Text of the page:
468 – Wild Wood

As promised yesterday, today we are back to that place where all that timber lies, and as you can see here, there is firewood as well. What is wild with that wood, you ask? Well, you’re right, so let me offer you an alternative:

While the preceding image was shot at f11, this one was taken at f2.8. Both of course with the Sigma 70/2.8 again. Some more typical macro shots 🙂

The Song of the Day is the fabulous “Wild Wood” by Paul Weller, once of Jam fame, long since a solo star. You can either have it on his 1994 album “Wild Wood” or on “Live Wood” from the same year. Hear a very good live version on YouTube.

4 thoughts on “468 – Wild Wood”

  1. you have some great photography!

    voted for you at Photoblog Awards 2008!

    would you consider mine? tks!

  2. I think this would look better as a square. Which makes me wonder about the great photographer Paul Strand who wondered: About why an arbitrary decision of some long dead Japanese or German engineer has resulted in our determination to fit the entire world and all of its ideas into the dimensions of a 35mm frame?

    Why do we allow these dead-men to crop all of our pictures and tyrannize the way we view truth, justice, and the Austrian way?

    Square is also arbitrary, but in a lot of ways more geometrically sensible than the ratio that Leica commanded over half a century ago. I imagine you would particularly find exciting ways to view the slanted world in that format.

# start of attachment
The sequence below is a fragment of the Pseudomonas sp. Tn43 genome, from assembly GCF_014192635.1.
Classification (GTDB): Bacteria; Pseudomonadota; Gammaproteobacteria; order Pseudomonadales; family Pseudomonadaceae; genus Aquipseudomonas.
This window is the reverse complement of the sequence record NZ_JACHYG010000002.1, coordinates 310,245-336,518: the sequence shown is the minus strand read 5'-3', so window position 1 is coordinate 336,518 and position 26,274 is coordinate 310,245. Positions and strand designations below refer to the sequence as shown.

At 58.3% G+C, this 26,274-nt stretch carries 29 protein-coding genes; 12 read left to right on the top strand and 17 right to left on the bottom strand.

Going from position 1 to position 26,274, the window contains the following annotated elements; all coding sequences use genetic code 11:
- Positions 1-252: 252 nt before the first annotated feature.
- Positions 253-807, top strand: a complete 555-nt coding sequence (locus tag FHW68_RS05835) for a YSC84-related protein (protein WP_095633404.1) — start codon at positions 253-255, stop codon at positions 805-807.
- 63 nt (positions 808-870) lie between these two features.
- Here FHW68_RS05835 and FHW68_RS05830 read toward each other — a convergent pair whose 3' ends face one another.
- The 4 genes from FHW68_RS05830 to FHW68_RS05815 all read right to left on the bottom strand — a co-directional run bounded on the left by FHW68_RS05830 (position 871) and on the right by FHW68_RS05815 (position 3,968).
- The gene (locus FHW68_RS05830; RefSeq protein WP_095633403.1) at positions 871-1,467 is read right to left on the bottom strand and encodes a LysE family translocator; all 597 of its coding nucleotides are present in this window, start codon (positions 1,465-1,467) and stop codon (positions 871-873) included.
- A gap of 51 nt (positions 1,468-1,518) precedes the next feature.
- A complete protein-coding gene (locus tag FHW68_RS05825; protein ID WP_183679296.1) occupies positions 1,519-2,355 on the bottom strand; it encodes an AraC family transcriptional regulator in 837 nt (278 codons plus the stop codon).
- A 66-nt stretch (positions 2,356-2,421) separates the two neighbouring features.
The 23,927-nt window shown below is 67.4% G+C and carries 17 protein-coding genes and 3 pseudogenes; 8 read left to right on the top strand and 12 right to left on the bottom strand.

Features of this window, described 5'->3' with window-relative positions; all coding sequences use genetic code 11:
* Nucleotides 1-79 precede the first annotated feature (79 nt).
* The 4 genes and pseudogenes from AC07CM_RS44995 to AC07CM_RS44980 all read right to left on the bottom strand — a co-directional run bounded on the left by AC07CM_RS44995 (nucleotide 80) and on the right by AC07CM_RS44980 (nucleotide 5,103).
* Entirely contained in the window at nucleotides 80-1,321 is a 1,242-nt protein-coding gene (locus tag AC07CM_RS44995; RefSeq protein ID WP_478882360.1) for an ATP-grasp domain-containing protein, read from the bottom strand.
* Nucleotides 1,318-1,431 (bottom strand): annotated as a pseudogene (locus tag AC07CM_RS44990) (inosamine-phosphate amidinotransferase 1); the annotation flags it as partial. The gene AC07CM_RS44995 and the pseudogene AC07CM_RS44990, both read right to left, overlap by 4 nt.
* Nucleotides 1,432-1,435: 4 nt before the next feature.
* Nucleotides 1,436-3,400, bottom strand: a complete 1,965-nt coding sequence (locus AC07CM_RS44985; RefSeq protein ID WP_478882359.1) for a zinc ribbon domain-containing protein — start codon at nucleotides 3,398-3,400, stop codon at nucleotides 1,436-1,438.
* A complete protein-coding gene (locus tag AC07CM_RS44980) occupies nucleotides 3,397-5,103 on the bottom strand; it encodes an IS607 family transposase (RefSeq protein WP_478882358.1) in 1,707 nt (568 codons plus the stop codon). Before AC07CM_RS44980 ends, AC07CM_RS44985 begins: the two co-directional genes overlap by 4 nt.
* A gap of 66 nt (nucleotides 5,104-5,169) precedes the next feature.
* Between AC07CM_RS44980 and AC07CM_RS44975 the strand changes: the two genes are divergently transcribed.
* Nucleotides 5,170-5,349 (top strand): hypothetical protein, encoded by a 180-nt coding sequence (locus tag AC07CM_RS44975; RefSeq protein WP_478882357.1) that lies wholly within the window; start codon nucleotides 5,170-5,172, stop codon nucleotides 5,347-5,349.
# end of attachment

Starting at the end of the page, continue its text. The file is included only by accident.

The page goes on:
Incidentally everyone, there is a secret to Andreas’s signature tilt: He wears one cowboy boot on his left foot, and nothing on the other. It really does allow him to view the world differently from the rest of us.

  3. Hmm, I see what you mean and I have considered cropping (after your comment), but funnily enough the result, although aesthetically pleasing, did not interest me. I don’t exactly know what the visual idea behind my image was, but obviously a square crop was not part of the idea. In other words: I would like it in someone else’s image, in mine I don’t. It’s interesting to think about that 🙂

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